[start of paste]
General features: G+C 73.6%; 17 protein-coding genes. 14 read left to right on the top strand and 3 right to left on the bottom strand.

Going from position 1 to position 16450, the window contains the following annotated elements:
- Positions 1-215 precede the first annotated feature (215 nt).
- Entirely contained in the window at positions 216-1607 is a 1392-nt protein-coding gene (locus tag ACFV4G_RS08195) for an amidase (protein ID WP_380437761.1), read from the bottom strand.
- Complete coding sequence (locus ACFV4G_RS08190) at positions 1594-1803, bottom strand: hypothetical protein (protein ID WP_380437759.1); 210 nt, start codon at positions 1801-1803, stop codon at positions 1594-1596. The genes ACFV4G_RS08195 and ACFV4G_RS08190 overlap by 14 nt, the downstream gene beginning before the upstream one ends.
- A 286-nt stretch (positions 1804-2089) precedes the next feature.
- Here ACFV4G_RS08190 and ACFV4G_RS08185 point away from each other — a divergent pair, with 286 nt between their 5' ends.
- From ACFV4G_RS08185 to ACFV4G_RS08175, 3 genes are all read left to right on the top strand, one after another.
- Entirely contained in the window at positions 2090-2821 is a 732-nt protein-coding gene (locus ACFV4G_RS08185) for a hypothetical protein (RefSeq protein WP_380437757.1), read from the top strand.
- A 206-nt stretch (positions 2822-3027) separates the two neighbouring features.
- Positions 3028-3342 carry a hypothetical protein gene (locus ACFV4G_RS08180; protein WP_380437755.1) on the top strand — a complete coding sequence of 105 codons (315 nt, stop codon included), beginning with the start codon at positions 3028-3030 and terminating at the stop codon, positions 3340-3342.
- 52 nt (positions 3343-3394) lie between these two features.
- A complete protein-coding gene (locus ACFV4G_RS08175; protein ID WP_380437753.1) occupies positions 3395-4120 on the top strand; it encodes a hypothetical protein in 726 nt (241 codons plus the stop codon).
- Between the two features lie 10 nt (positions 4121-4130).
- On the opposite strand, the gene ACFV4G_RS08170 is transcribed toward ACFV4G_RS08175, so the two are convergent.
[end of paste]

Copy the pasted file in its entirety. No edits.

General features: G+C 73.6%; 17 protein-coding genes. 14 read left to right on the top strand and 3 right to left on the bottom strand.

Going from position 1 to position 16450, the window contains the following annotated elements:
- Positions 1-215 precede the first annotated feature (215 nt).
- Entirely contained in the window at positions 216-1607 is a 1392-nt protein-coding gene (locus tag ACFV4G_RS08195) for an amidase (protein ID WP_380437761.1), read from the bottom strand.
- Complete coding sequence (locus ACFV4G_RS08190) at positions 1594-1803, bottom strand: hypothetical protein (protein ID WP_380437759.1); 210 nt, start codon at positions 1801-1803, stop codon at positions 1594-1596. The genes ACFV4G_RS08195 and ACFV4G_RS08190 overlap by 14 nt, the downstream gene beginning before the upstream one ends.
- A 286-nt stretch (positions 1804-2089) precedes the next feature.
- Here ACFV4G_RS08190 and ACFV4G_RS08185 point away from each other — a divergent pair, with 286 nt between their 5' ends.
- From ACFV4G_RS08185 to ACFV4G_RS08175, 3 genes are all read left to right on the top strand, one after another.
- Entirely contained in the window at positions 2090-2821 is a 732-nt protein-coding gene (locus ACFV4G_RS08185) for a hypothetical protein (RefSeq protein WP_380437757.1), read from the top strand.
- A 206-nt stretch (positions 2822-3027) separates the two neighbouring features.
- Positions 3028-3342 carry a hypothetical protein gene (locus ACFV4G_RS08180; protein WP_380437755.1) on the top strand — a complete coding sequence of 105 codons (315 nt, stop codon included), beginning with the start codon at positions 3028-3030 and terminating at the stop codon, positions 3340-3342.
- 52 nt (positions 3343-3394) lie between these two features.
- A complete protein-coding gene (locus ACFV4G_RS08175; protein ID WP_380437753.1) occupies positions 3395-4120 on the top strand; it encodes a hypothetical protein in 726 nt (241 codons plus the stop codon).
- Between the two features lie 10 nt (positions 4121-4130).
- On the opposite strand, the gene ACFV4G_RS08170 is transcribed toward ACFV4G_RS08175, so the two are convergent.